A while ago, Seth’s best friend gifted him with a stack of old issues of Credenda Agenda, a magazine put out by Doug Wilson and friends (and family). What a nice gift. We’re still working our way through those, sharpening our brains and hearts with thoughtful words, some new to us, some old. One issue was entitled “Wood.” Every article was somehow related to wood: the article written by Doug’s wife Nancy on the family table (theirs was pine, by the way), the article on music had to do with wood, another theological article on the cross…it was kind of neat seeing how they tied all these different categories of thought into the subject of wood.
Then there was the issue entitled “On the Subject of Cheese.” Um, some of those articles were a stretch. I do get what they’re trying to do—all knowledge is related in some way, and Christ is Lord over everything, and all, but, cheese?
This last year has been anything but “easy cheesy” for us. Last year this time, I was staying up late nights to help a new single mother from a different culture deal with her colicky baby—in the newly remodeled homeschool room that I never envisioned being used immediately for that purpose. This was followed by a 10-day stint myself as a single mom, as Seth was gone; he came back with an international visit by a family member. We took another trip, preceded by a bad leg break for my two-year old. After that I had a miscarriage.
Then came the momentous attack on our home, followed by two different exhausting international trips (they were also nice!), a new troubled pregnancy, a rushed move to a new-to-us but not-as-nice house, a horrendous arm break for my 7-year old, ministry changes, many ministerial discouragements, a new-to-us car and puppies, and more.
For a while after the attack, I was unable to even think about blogging. When you’ve had a gun pointed at your head and at your child’s head, it seems sacrilegiously unimportant to spell out the contrasts between two spelling curricula. I couldn’t even bring myself to read books (my hobby). No books seemed important enough to engage my attention, yet none seemed unimportant enough to take my mind off of our dilemma.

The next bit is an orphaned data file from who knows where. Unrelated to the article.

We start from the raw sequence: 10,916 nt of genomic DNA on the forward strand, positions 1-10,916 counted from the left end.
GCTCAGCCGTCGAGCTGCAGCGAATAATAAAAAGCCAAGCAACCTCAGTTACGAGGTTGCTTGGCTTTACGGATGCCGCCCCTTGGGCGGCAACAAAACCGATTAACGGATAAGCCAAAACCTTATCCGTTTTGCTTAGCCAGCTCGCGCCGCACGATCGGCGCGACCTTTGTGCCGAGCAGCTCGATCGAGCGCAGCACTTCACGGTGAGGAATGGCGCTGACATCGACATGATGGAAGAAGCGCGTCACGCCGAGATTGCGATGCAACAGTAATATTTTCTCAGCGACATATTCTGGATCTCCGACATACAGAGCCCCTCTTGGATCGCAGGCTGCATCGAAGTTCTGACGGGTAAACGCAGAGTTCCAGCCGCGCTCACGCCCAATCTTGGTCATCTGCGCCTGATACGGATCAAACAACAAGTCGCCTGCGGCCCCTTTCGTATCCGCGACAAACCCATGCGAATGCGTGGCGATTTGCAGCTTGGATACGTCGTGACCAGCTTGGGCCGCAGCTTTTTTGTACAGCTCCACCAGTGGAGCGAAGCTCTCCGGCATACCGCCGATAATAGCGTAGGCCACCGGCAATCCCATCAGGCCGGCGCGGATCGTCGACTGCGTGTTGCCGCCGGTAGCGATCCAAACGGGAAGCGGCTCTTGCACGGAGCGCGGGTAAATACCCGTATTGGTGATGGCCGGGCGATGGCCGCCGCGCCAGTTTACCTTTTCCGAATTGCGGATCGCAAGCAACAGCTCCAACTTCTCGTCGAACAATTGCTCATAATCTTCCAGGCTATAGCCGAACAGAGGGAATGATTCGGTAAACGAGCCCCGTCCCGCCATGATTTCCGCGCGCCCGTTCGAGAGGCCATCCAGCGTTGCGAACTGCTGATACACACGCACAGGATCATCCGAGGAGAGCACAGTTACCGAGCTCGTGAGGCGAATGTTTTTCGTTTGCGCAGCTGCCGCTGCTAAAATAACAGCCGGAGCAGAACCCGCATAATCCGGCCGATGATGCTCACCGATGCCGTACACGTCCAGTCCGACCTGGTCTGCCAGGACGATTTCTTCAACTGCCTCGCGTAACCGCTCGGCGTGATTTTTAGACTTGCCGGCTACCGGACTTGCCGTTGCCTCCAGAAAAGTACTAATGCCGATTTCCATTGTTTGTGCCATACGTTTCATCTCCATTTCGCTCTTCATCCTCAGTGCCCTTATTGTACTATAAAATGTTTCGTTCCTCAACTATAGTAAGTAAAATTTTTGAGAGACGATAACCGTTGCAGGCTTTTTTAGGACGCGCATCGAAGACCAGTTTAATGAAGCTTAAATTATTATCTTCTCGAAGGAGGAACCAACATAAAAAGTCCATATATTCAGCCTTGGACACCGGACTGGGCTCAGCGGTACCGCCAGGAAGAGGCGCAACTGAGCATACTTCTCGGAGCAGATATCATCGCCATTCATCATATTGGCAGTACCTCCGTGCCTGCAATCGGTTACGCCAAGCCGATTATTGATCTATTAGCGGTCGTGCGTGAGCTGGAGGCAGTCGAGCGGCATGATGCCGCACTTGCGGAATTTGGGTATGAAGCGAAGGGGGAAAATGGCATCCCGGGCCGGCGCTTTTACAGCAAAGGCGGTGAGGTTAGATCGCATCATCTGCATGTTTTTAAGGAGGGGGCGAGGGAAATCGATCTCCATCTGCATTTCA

On occasion that issue title “On the Subject of Cheese” came to mind, chewing on the edges of my comfort like the mice over here chewed on our bookshelf (yes, a bookshelf!) Finally I dished out a couple of my thoughts on the subject of “the subject of cheese” to Seth—went something like this:
Me: “You know—you really have to have peace to be able to write a whole issue on the subject of cheese.”
Me: “You know—that issue by Doug Wilson, where the whole thing was about cheese? You can tell he’s not a missionary. You really have to have a lot of time, and PEACE, to be able to write like that. And nothing else more immediate to write about, either.”
I’m not trying to pick on Wilson. I’m trying to point out why I haven’t been writing lately, and why I still may be spotty for a while. I told my mom that I felt like I was living in a state of triage, assessing where urgent care was needed most. Even without the trauma of our last year, a missionary lives closer to the battlefield, closer to the smell of gun smoke, the cries of the wounded and dying, and the cares of immense spiritual struggles in others who don’t care for themselves.
I guess the Baptists have always tended that way—running for their lives, manuscripts being burned along with their martyrs’ bodies, unable to have enough peace to write down their thoughts. Doesn’t mean they didn’t think them. Bunyan’s writings came from his jail cell.
Anyway, when you’re in that state of the urgent and necessary, it seems really unimportant to write, especially when you doubt that you ever had anything worthwhile to say at all. When there is so much to be done, and only so much of “mom” to give to your scared, needy children, and the only constancy in your life is upheaval, well, the last thing on your mind is how to relate a theology of family to cheese.
It takes time to write well. It takes peace to write thoughtfully about minute details under Christ’s sovereignty. I’m glad someone has both; I haven’t. When I do, and when I can, I will enjoy writing again.